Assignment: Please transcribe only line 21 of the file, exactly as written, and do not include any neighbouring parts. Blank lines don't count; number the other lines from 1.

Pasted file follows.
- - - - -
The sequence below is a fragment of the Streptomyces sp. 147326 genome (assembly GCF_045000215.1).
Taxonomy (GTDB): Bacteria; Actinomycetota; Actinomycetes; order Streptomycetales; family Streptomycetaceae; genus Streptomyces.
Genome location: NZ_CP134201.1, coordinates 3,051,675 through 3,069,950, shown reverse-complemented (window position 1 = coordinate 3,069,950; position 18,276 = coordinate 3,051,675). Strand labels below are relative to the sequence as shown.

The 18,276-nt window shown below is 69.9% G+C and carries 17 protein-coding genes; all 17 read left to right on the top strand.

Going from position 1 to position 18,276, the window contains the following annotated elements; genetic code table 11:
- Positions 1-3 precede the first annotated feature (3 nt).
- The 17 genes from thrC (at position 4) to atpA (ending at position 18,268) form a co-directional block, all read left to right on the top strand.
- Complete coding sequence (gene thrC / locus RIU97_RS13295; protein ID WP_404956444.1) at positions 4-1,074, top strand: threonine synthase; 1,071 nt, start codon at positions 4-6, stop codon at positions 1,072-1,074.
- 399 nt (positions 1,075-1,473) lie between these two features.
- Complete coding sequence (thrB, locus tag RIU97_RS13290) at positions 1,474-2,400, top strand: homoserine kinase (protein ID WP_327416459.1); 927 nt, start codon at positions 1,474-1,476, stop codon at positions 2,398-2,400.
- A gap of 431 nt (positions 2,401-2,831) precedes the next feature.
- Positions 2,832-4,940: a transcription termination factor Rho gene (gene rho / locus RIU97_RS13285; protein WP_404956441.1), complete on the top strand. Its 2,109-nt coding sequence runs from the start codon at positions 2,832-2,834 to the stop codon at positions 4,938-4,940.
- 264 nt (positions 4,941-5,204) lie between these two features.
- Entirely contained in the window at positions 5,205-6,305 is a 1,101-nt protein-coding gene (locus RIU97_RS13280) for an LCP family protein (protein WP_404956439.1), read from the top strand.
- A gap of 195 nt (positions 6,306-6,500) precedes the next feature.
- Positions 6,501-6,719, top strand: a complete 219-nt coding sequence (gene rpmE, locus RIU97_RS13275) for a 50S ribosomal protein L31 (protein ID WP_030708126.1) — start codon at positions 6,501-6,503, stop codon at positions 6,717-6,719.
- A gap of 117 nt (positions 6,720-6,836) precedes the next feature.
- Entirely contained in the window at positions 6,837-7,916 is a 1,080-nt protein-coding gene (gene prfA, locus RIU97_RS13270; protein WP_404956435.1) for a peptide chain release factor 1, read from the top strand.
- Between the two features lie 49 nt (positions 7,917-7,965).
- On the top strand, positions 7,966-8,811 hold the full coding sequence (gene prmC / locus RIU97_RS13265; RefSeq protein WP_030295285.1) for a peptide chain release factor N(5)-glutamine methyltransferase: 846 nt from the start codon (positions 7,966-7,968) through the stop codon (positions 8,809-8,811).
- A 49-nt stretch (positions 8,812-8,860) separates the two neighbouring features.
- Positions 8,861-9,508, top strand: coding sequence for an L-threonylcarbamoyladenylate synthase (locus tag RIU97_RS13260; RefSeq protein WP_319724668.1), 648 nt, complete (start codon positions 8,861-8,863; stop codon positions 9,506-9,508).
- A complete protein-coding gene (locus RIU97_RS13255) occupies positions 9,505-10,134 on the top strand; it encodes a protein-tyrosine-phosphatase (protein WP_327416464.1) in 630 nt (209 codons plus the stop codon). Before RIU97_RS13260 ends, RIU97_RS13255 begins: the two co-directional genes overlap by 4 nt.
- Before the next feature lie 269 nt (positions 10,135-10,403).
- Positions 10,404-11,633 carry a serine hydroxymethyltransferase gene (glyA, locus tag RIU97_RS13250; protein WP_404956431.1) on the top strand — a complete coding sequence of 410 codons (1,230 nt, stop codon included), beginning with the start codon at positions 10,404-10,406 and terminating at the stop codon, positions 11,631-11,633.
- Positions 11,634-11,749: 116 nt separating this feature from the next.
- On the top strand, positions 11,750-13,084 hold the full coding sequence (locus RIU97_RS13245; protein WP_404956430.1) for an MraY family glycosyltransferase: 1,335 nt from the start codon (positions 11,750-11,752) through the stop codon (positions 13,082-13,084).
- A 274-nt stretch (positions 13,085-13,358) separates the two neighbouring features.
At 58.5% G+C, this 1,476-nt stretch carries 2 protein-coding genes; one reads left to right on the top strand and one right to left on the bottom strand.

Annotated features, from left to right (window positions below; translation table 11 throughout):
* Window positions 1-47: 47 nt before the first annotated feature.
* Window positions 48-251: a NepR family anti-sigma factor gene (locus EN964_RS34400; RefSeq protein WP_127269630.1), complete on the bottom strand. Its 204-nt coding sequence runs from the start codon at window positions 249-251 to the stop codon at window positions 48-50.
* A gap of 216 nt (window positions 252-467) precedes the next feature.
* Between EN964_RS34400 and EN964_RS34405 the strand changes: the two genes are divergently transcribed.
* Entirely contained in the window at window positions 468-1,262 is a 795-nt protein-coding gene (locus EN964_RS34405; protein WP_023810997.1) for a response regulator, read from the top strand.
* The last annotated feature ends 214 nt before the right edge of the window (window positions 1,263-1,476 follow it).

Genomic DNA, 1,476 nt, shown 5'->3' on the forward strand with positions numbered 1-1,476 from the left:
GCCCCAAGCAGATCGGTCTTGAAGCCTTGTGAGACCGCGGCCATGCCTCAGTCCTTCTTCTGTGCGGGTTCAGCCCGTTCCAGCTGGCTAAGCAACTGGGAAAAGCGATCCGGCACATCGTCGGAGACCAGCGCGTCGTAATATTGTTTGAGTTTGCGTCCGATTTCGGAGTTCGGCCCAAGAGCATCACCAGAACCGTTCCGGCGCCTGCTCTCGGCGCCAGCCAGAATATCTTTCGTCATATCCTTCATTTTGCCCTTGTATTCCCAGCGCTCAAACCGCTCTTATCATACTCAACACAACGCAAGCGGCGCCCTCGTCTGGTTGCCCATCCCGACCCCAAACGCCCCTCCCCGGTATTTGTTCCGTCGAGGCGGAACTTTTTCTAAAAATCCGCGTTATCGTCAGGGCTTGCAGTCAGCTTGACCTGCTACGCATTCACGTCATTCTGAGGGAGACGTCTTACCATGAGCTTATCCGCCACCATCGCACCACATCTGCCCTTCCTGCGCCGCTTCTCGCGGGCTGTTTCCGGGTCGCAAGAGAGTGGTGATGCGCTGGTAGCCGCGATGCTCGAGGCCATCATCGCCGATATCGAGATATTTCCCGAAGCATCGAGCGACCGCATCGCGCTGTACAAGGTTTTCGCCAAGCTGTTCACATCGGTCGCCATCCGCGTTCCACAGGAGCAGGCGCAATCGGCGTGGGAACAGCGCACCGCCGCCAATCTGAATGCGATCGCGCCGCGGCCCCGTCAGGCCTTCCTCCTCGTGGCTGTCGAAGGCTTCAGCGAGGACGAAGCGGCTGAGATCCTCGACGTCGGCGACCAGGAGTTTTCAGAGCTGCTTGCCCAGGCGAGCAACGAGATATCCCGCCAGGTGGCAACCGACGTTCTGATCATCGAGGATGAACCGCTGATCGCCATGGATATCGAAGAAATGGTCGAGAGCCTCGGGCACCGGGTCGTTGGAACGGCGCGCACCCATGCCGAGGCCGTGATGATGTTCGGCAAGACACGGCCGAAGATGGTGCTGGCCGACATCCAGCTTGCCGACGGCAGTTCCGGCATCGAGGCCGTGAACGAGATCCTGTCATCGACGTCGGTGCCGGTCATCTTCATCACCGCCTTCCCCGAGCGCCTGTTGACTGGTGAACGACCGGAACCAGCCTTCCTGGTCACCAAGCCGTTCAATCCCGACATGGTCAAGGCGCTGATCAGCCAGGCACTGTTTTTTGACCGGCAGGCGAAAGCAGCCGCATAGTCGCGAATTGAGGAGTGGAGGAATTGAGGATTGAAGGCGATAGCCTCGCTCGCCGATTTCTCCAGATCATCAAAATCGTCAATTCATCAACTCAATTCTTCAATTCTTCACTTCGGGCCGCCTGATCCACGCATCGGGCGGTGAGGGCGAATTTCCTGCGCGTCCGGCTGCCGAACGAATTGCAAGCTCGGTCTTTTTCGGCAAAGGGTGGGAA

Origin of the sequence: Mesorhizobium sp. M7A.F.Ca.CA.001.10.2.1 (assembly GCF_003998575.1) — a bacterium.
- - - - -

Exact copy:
- A 49-nt stretch (positions 8,812-8,860) separates the two neighbouring features.